Electric Cutlery Razor
FiledMonday, 21st April 1890
PublishedTuesday, 9th September 1890
InventorJames F. Fuller
OwnerElectric Cutlery Company
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Parts not referenced in the text: None
Parts not referenced in the images: None
No. 436,056.Patented Sept. 9, 1890.
United States Patent Office.
James F. Fuller, of East Orange, assignor to The Electric Cutlery Company, of Newark, New Jersey.
SPECIFICATION forming part of Letters Patent No. 436,056, dated September 9, 1890.
Application filed April 21, 1890. Serial No. 348,795. (No model.)
To all whom it may concern:
Be it known that I, James E. Fuller, of East Orange, Essex county, New Jersey, have invented an Improved Razor, of which the following is a specification.
This invention relates to a razor having a guard of peculiar construction.
The invention consists in the various features of improvement more fully pointed out in the claim.
In the accompanying drawings, Figure 1 is a face view of my improved razor; Fig. 2, an end view, and Fig. 3 a rear view, thereof. Fig. 4 is a section on line x x, Fig. 1; and Fig. 5, a detail top view of the guard detached.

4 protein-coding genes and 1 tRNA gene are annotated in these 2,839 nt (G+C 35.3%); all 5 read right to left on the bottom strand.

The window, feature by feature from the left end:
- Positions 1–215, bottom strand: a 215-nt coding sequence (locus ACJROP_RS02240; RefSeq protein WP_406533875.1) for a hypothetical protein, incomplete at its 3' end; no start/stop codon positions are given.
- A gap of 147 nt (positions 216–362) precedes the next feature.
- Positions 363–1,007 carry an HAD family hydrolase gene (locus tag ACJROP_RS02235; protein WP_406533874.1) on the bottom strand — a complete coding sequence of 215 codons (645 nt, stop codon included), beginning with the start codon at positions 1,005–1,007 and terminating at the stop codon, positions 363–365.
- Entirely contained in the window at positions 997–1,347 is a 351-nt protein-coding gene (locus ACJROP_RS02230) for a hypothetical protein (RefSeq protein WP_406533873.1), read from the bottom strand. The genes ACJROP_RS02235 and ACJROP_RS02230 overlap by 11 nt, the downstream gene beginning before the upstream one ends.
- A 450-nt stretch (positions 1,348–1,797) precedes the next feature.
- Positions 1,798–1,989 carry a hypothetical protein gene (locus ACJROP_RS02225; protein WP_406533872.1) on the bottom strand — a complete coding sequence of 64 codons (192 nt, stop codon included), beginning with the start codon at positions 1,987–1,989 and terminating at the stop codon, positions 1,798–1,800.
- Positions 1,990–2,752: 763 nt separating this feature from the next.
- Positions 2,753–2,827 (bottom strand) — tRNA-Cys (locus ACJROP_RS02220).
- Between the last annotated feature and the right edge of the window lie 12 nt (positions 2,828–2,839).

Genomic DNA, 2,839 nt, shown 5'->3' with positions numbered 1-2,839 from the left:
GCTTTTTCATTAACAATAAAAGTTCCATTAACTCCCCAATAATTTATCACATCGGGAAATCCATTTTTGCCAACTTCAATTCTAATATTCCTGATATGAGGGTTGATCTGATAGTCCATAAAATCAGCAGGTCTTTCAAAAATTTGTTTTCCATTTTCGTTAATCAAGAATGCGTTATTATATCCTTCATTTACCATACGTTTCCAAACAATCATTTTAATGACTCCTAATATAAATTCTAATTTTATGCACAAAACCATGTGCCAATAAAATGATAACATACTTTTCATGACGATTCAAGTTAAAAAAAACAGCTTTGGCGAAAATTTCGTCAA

The letter a represents a split spring-handle connected at the bottom and separated at the top, where it is provided with the laterally-projecting arms a′, between which the blade b is held. Around the handle a there is slipped a slide c, to which the guard is secured. I prefer to make the handle and slide angular in cross-section, so that the latter cannot turn. The upward motion of the slide may be limited by a pin a2, projecting laterally from the handle and engaging a notch c′ in the slide. It is evident that when the slide is lowered the arms a′ will spread to release the blade, while when the slide is raised the arms will be drawn toward each other to lock the blade in place.
The guard, which is attached to the slide c, I make adjustable toward and away from the handle. The construction which I employ is as follows: A cross-arm d is secured to the slide, and through threaded openings in said arm pass two set-screws d′. The ends of these screws pass loosely through the guard-plate d2 and are upset in front of such plate. Washers d3 should be placed upon screws d′ in front and in the rear of the guard-plate. It will be seen that by turning the screws d′ in either direction the guard-plate is pushed either farther outward or farther inward. Thus it may be placed accurately beneath the cutting-edge of the blade. The advantage resulting from my construction is that the guard may be readily adjusted and without disturbing the blade.
What I claim is—
The combination of a handle having laterally-projecting arms with a blade adapted to be engaged by the arms, a slide surrounding the handle, a cross-arm d, secured to the slide, screws d′, passing through the cross-arm, and a guard-plate d2, engaged by said screws, substantially as specified.
James E. Fuller.
F. v. Briesen,